Review: Breathing Corpses (Coal Mine Theatre)

Performers Erin Humphry and Johnathan Sousa in Breathing Corpses

Breathing Corpses, on stage at Toronto’s Coal Mine Theatre, lacks coherence

I expected to love Coal Mine Theatre’s new production, Breathing Corpses. The production company came highly recommended. Unfortunately, although the cast was talented, the play was plagued by uneven pacing and a sense of disconnect from reality. This play tried so hard to be clever that it forgot to stay coherent, and many characters made decisions and expressed emotions that did not feel real or grounded in any way.

As its title suggests, Breathing Corpses is a drama built around death. The characters are clustered into three groups whose stories never intersect onstage. I respect playwright Laura Wade’s decision to let the audience do the work of figuring out the relationship between the groups of characters. However, because the scenes were never synthesized onstage, this play felt to me like it lacked cohesion.

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Review: King Lear (Mortar & Pestle Productions)

Poster for King LearMortar and Pestle’s King Lear stays on script, but could be gutsier

Where, exactly, does a tragedy start? Is it the moment a story is conceived? Or is it the moments when everything can be easily undone by simple communication?

Mortar and Pestle Production’s King Lear playing at the Gerrard Arts Space is a show that presents the inevitable tragedy with characters who seem to expect the events.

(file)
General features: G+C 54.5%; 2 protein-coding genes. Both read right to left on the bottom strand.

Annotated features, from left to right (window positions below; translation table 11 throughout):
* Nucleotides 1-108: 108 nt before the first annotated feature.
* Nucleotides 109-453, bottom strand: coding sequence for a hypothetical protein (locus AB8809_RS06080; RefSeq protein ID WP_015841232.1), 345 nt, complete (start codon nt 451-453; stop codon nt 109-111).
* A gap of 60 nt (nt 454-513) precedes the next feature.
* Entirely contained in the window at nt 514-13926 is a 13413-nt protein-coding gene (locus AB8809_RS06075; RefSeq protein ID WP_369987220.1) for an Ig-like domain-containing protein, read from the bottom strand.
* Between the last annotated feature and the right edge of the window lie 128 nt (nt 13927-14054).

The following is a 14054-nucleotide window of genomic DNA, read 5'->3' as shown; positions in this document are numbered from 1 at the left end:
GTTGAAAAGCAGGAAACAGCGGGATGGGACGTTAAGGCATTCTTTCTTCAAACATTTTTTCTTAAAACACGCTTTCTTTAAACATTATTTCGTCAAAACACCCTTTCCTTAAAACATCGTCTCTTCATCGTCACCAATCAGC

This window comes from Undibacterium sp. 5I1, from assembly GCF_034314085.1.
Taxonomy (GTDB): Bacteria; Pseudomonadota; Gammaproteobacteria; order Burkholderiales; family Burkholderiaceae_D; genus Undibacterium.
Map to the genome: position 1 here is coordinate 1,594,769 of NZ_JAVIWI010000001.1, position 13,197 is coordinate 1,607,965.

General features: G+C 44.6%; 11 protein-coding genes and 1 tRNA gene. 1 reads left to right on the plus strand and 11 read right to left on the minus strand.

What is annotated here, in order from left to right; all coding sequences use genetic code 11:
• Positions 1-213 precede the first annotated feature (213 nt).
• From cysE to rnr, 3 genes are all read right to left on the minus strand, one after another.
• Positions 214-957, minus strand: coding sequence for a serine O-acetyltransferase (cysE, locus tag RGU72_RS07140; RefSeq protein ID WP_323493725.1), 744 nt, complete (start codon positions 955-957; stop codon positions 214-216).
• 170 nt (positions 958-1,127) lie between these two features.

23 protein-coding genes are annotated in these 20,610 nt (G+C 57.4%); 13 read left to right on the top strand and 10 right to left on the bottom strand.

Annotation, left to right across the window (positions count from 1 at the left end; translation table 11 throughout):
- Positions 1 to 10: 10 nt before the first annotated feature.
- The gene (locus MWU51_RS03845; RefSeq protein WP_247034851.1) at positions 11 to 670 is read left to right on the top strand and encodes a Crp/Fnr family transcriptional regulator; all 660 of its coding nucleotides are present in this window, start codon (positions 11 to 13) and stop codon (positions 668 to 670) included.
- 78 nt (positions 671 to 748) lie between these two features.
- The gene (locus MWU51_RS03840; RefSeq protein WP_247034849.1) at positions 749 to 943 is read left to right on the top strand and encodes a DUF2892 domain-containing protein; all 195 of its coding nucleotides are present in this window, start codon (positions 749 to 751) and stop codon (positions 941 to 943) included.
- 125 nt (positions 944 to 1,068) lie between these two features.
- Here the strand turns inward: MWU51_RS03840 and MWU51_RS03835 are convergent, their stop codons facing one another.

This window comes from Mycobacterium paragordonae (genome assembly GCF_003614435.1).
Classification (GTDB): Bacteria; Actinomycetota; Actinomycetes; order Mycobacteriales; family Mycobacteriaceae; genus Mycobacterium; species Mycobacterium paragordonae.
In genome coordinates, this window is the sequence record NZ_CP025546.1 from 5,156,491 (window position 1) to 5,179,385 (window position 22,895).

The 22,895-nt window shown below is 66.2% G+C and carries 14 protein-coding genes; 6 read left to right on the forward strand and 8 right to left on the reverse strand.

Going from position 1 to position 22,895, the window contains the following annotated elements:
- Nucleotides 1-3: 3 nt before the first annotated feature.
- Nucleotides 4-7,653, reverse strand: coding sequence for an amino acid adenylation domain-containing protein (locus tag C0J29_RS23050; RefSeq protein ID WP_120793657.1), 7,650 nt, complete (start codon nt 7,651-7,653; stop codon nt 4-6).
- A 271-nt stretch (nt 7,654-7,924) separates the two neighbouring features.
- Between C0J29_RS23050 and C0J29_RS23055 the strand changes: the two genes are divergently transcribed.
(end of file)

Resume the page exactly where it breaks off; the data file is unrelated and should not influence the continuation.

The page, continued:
When everyone feels ahead of the plot, however, the story becomes less a tragedy and more a question of purpose.

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Review: Toronto, Mississippi (Panfish Productions)


Unconventional family tale graces Toronto stages… along with Elvis references

Joan MacLeod’s Toronto, Mississippi, presented by Panfish Productions at The Box Theatre, is a show about an unconventional family that revolves around Jhana (Kayla Whelan), an 18-year-old woman whose developmental delay has stuck her in the uneasy space between independent adult desire and a dependent perpetual childhood. It’s a complex and intriguing show that—like its lead character—is both lovable and frustrating, and could use a little more experience.

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Review: Dido and Aeneas (Opera Atelier)


Dido and Aeneas wows Toronto stage vocally, but leaves a bit to be desired story-wise

I was somewhat surprised by Opera Atelier’s decision to mount Purcell’s Dido and Aeneas as their fall 2016 production. From start to finish, this opera is about an hour long, and most opera goers are looking for more than an hour worth of bang for their buck.

Opera Atelier mounts historically informed productions of opera from the 17th and 18th centuries. Their productions are always exceptionally well-researched, and Dido and Aeneas was the very first opera the company ever mounted, in 1985. Artistic Director Marshall Pynkoski and Choreographer Jeannette Lajeunesse Zingg took advantage of their extensive knowledge of this work to craft a full evening’s entertainment. Continue reading Review: Dido and Aeneas (Opera Atelier)

Playlistings in Toronto for the week of October 24th

Shows That Caught Our Eye in Toronto the Week of October 24th.

Are you a fan of Shakespeare? There are a variety of Shakespeare-written plays on Toronto stages this week. As befits the season, there’s also a huge selection of Halloween-themed events happening this week. Our assistant editor Jess is here to choose a few shows that caught her eye in red text. Check them out below the cut: